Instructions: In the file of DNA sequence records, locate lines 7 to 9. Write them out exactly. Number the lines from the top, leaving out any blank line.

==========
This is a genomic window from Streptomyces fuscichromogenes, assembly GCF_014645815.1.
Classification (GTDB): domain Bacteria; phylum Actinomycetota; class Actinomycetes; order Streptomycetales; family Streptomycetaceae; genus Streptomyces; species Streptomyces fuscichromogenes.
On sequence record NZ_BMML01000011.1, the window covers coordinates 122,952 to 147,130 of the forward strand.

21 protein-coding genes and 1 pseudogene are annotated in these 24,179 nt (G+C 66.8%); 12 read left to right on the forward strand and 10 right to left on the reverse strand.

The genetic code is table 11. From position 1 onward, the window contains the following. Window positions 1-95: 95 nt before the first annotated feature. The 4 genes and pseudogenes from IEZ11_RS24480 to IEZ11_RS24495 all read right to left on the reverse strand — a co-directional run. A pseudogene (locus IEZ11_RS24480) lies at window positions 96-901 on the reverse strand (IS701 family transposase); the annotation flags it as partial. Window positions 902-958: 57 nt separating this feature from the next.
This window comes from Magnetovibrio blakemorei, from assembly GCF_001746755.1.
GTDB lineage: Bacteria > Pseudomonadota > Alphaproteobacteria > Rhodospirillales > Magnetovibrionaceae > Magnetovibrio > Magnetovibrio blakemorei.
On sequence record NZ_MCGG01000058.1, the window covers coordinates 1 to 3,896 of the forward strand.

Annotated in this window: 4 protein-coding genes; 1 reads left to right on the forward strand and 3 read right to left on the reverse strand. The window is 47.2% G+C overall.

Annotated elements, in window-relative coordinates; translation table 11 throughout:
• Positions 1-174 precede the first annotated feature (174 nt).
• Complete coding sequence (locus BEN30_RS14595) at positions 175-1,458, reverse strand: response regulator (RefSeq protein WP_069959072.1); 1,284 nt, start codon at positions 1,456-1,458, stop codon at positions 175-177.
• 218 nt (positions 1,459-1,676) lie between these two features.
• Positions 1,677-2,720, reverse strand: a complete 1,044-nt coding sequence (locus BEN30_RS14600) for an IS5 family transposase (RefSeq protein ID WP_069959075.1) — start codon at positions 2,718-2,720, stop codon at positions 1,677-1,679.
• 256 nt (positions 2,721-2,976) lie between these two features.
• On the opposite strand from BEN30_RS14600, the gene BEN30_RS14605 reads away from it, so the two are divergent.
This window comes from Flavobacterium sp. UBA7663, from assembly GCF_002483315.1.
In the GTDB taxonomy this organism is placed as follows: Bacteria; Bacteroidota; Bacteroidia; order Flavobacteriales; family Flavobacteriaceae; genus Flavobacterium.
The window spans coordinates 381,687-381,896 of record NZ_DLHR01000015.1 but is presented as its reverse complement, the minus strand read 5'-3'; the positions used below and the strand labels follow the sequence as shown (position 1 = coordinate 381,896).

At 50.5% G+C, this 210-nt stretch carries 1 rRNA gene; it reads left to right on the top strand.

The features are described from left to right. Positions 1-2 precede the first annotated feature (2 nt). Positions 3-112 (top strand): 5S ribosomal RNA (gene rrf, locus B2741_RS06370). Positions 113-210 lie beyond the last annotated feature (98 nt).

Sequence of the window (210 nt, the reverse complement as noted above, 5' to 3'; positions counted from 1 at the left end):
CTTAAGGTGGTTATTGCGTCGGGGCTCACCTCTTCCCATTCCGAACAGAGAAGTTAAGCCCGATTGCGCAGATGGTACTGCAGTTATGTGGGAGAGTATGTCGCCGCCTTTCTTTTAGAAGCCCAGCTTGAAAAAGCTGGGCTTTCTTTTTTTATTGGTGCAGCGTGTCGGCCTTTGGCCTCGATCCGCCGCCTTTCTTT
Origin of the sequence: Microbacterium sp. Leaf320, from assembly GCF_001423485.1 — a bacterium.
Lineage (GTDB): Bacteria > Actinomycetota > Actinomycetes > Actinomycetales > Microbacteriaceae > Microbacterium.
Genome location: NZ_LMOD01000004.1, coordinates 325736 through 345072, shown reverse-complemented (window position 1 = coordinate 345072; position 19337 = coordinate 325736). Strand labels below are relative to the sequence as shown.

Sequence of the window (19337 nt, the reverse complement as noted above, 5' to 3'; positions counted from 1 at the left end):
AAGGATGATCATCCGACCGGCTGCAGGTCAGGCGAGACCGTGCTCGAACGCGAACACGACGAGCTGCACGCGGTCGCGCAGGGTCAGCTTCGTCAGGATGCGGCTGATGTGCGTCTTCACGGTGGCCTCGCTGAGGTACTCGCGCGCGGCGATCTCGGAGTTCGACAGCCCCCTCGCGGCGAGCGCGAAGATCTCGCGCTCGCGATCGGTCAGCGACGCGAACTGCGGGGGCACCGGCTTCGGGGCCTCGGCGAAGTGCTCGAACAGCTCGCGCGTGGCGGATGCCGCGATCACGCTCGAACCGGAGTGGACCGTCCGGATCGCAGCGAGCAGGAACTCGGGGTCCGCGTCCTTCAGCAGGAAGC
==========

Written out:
GTDB lineage: Bacteria > Pseudomonadota > Alphaproteobacteria > Rhodospirillales > Magnetovibrionaceae > Magnetovibrio > Magnetovibrio blakemorei.
On sequence record NZ_MCGG01000058.1, the window covers coordinates 1 to 3,896 of the forward strand.

Annotated in this window: 4 protein-coding genes; 1 reads left to right on the forward strand and 3 read right to left on the reverse strand. The window is 47.2% G+C overall.